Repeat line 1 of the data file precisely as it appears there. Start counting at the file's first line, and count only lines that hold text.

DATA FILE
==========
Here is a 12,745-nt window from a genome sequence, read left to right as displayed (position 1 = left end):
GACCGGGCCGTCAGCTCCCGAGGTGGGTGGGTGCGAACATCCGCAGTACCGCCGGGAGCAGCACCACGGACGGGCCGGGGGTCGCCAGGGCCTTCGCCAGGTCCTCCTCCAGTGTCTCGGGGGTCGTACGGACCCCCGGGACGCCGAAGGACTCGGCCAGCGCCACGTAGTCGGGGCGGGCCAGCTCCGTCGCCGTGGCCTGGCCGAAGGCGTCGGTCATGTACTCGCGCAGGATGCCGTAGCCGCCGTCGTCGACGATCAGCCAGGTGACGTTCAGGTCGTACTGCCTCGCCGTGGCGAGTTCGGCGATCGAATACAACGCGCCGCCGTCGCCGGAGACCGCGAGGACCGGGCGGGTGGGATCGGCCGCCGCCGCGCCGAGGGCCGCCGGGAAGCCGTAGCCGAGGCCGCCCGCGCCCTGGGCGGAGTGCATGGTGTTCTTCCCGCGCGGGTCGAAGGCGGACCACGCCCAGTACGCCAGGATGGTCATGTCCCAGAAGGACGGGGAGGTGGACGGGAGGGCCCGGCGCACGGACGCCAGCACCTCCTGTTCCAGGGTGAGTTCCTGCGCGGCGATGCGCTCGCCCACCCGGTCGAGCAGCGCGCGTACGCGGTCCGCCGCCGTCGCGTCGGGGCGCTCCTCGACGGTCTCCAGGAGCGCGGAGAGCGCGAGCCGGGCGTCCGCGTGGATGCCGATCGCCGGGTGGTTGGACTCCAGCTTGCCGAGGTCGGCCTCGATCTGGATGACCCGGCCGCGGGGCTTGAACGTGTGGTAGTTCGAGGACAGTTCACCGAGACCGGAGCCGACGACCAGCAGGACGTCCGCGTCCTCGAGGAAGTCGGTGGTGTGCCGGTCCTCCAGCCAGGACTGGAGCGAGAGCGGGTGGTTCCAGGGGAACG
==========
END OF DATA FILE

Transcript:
Here is a 12,745-nt window from a genome sequence, read left to right as displayed (position 1 = left end):